Study Guide

Turtle in Paradise Dreams, Hopes, and Plans

By Jennifer L. Holm

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Dreams, Hopes, and Plans

Dr. Martin Luther King, Jr. might have been the one to say "I have a dream," but according to Archie in Turtle in Paradise, everyone's got dreams. In fact, that's how he weasels his way into people's lives in the first place. We can't help but notice that he's a great salesman, so maybe he's on to something here. It's not just that people want more hair, better looking skin, and white teeth; it's that they want to look younger and more attractive. And these women that Archie targets aren't the only ones—Turtle has a dream, too, and it involves a perfect family and a store-bought house. Too bad for her, Archie's got her figured out.

Questions About Dreams, Hopes, and Plans

  1. Is Archie right? Does he sell dreams instead of products? Would he be successful if his products didn't come with a promise? 
  2. What does Turtle's dream say about her? Is she any more or less gullible than the women Archie targets?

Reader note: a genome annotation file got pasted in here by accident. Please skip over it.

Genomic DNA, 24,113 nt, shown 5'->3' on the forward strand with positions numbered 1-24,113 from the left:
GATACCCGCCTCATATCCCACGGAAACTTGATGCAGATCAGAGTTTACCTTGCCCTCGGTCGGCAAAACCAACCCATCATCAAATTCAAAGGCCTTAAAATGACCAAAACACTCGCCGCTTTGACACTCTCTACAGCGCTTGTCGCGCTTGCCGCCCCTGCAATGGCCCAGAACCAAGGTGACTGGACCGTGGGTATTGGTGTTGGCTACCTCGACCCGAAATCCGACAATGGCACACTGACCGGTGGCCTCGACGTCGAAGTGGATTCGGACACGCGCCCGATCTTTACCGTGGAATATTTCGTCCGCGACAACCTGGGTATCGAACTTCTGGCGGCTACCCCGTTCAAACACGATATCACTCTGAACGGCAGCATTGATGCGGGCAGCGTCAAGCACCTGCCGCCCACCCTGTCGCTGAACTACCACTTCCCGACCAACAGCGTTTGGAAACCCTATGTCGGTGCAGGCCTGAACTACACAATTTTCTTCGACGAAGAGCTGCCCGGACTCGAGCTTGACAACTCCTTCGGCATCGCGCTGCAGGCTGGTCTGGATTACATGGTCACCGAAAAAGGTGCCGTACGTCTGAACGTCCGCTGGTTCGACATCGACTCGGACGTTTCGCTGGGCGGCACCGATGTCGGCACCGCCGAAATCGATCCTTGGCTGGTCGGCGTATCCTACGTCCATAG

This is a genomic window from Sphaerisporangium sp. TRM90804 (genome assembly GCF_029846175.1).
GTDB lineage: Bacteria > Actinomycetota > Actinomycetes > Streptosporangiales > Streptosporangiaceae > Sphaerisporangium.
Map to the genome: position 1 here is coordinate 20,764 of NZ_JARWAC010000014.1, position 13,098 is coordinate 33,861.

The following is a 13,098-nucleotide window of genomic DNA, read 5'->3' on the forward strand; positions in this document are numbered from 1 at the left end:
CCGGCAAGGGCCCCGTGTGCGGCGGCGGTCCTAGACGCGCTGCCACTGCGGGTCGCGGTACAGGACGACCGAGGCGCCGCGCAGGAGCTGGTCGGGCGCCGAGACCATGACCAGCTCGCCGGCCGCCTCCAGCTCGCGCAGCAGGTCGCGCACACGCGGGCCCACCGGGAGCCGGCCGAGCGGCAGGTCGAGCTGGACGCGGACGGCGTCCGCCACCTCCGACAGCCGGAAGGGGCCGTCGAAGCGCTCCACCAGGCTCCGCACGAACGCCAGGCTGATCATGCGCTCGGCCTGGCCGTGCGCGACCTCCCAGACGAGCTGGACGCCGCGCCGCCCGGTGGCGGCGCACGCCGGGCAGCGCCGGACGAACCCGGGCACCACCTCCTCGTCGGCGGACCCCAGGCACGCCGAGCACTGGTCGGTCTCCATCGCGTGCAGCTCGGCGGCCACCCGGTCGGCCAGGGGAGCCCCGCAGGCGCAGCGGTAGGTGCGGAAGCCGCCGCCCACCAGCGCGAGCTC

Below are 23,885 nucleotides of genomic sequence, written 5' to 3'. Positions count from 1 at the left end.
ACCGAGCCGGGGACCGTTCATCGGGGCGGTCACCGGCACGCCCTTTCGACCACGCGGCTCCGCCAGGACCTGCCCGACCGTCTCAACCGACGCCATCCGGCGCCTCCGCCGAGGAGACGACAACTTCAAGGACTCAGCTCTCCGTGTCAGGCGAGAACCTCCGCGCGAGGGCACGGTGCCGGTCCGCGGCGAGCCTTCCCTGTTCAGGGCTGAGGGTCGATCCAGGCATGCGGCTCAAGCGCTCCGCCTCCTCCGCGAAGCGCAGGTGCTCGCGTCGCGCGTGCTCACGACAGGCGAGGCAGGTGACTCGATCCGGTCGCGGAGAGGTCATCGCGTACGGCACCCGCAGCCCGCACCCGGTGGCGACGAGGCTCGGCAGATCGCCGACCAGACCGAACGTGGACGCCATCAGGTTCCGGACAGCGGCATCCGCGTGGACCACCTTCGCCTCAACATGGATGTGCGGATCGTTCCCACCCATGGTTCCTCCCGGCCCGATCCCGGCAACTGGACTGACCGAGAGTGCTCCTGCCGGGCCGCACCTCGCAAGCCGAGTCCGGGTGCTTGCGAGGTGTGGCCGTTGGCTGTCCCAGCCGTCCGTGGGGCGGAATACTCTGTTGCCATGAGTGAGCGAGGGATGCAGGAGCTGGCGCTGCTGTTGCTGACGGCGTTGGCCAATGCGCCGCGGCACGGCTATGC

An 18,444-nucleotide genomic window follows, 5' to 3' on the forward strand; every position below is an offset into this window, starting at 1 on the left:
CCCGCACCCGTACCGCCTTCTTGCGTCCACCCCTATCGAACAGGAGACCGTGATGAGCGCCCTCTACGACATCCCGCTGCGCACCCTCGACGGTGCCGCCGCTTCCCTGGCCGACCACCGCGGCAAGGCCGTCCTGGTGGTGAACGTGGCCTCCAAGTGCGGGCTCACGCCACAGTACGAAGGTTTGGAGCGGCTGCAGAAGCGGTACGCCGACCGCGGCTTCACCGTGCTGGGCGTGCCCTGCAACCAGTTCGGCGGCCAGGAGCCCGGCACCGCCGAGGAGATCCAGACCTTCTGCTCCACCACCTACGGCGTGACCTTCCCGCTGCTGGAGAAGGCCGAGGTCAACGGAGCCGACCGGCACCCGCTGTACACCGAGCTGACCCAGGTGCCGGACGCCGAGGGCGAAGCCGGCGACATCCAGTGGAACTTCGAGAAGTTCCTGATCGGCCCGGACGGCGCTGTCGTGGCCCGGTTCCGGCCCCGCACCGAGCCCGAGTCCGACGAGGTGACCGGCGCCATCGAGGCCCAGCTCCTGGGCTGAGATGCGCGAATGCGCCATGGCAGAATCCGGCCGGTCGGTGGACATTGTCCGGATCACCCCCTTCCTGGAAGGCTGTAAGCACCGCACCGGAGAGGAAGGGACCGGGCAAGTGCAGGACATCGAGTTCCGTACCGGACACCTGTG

3. Turtle thinks it's all Hollywood's fault that people dream big and expect them to come true. Do you agree? Do movies make us believe we all get our wishes to come true? 
  4. Does Turtle get her dream in the end? Even if she's not in the Bellewood, does she get the family she's always wanted, or does she keep dreaming for more?

Chew on This

In Turtle in Paradise, dreams and lies are the same thing. Just look at Archie for proof.

Turtle likes to think she's better than the women Archie cons, but she's just as gullible because of her dream of having a perfect family and house.

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